Could improving RV park safety standards prevent tornado damage?

BISMARCK, ND—In the aftermath of the deadly tornado that ripped through the Prairie View RV Park early Tuesday, July 10, killing a newborn baby and injuring more than two dozen people in the heart of North Dakota’s oil patch, state and local officials are calling for increased safety standards for RV parks that often house oilfield workers and families.

The tornado displaced 200 people and destroyed at least 120 structures, including recreational vehicles that served as temporary housing.

“McKenzie County leaders are aiming to meet with state officials as early as next week to discuss what can be done to limit the number of people who live in RVs and how to make the trailer parks safer, said Planning and Zoning Director Jim Talbert,” wrote Amy Dalrymple in The Dickinson Press.

Current state ordinances require a mobile home park with 10 or more homes to establish a procedure for responding to emergencies and inform tenants of the plan, though it’s unclear how “establishing a procedure for responding to emergencies” would have resulted in less damage from such a deadly tornado.

Dave Glatt, chief enforcement officer for the Environmental Health Section, said he’d like to work with local officials to develop uniform standards for RV parks across the state.

Building storm shelters has been suggested, which would raise camping fees at RV parks. A storm shelter may not have made a difference on Tuesday, however, because the tornado truck at 12:45 a.m. and many were asleep or not aware the National Weather Service had issued a severe thunderstorm warning that indicated a tornado was possible.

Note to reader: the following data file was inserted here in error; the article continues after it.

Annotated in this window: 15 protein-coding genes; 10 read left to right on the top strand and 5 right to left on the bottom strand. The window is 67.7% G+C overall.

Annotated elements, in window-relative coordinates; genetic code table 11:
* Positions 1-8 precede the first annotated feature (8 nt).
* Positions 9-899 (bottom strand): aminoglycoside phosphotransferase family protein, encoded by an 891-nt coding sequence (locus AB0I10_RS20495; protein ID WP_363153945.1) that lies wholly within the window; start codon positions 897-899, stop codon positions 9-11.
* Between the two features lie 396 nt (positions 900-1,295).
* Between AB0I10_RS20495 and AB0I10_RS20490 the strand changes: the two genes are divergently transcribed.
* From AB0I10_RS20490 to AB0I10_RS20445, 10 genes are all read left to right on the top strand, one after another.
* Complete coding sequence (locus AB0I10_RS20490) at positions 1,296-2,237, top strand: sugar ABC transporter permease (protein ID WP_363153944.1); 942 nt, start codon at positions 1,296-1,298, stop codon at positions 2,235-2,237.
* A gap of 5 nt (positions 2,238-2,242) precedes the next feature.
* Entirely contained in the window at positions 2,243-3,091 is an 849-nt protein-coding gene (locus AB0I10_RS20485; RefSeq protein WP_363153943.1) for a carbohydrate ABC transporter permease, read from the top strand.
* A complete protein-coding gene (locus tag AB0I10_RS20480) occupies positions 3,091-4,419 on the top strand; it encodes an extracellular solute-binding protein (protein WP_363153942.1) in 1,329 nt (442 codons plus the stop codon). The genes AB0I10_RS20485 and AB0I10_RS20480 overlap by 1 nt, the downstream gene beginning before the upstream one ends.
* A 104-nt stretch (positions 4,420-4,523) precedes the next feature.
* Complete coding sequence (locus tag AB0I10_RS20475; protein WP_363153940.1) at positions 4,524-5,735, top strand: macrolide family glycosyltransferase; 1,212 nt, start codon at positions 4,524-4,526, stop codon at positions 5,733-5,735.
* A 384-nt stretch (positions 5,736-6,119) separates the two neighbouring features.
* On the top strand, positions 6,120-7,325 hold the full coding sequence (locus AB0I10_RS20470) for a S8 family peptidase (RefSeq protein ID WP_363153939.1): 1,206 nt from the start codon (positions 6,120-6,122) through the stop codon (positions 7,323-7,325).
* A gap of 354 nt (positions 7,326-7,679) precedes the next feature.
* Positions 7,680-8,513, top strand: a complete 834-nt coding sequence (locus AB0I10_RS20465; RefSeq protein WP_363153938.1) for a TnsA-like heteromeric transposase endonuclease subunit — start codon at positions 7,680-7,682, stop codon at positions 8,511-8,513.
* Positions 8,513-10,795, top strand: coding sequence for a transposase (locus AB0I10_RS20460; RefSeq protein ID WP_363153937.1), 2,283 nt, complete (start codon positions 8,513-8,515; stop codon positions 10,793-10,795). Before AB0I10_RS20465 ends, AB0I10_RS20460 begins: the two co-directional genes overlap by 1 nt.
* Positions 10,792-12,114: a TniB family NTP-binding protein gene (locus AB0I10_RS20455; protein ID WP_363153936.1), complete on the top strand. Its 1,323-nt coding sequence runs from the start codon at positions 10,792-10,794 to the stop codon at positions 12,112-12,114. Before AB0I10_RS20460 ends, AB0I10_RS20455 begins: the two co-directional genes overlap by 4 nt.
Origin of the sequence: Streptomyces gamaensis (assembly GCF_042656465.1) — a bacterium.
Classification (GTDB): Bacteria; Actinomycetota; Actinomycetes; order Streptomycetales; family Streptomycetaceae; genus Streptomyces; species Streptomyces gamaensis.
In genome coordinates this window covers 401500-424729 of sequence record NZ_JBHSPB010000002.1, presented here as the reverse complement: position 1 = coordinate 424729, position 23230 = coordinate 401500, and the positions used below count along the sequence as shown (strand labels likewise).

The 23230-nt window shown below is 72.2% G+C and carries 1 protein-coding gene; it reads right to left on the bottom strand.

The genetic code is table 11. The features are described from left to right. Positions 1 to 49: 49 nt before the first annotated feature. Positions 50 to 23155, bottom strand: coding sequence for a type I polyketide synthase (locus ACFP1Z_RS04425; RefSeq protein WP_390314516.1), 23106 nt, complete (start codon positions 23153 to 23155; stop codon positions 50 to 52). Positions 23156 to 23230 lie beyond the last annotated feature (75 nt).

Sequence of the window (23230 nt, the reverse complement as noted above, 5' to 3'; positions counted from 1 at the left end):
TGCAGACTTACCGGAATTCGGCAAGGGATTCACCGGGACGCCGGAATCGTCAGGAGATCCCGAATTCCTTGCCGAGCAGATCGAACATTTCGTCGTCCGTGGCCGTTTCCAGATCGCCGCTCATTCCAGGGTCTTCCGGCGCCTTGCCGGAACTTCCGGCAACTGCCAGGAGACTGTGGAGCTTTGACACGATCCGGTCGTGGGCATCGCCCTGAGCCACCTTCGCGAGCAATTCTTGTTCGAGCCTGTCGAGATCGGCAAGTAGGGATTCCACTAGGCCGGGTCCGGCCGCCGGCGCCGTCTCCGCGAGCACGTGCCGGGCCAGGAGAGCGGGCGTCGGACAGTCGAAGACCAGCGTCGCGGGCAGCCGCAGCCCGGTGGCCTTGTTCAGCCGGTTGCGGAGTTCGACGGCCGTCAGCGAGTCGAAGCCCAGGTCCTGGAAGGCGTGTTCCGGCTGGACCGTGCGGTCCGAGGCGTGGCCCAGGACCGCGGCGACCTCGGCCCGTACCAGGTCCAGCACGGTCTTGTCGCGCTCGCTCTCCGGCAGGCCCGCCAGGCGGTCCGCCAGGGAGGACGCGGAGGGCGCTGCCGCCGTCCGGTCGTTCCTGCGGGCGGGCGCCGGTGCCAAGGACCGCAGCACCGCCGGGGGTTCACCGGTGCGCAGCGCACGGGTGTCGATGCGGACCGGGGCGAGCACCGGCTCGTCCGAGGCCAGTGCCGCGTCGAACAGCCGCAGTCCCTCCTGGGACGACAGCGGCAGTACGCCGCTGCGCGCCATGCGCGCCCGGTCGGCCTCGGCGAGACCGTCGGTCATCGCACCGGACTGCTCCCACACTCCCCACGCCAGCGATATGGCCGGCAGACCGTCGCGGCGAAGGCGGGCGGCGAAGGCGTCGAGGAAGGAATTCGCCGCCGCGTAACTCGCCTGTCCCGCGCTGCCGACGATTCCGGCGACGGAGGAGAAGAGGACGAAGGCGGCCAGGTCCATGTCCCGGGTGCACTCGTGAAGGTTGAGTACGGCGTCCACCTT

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4 Thoughts to “Could improving RV park safety standards prevent tornado damage?”

  1. Magee

    I suspect waking up people and getting them to actually leave their RVs would be the bigger problem even if storm shelters are available. Especially in the middle of the night, driving rain, cold wind, etc.

  2. Michael McCracken

    I have stayed in RV Parks, one in Oklahoma, that provide storm shelters. These are essential when in area’s prone to Tornados. Nothing is more frightening then to be in a motorhome or trailer in a severe storm. Being a full-timer, I have been in several bad storms. I try my best to stay alerted while on the road and avoid storms when possible.

  3. Roy

    OK folks … here come the RV Police and a new revenue stream.

    Yeah – right – brick and mortar HOUSES can’t be protected from tornados and hurricanes … now they want to try ‘something’ for RV’s …. O M G … !!!

    1. Michael McCracken

      Not RV’s but parks. Some parks in Oklahoma have underground storm shelters. More parks especially in Tornado Alley need storm shelters. This of course may drive the fees up.

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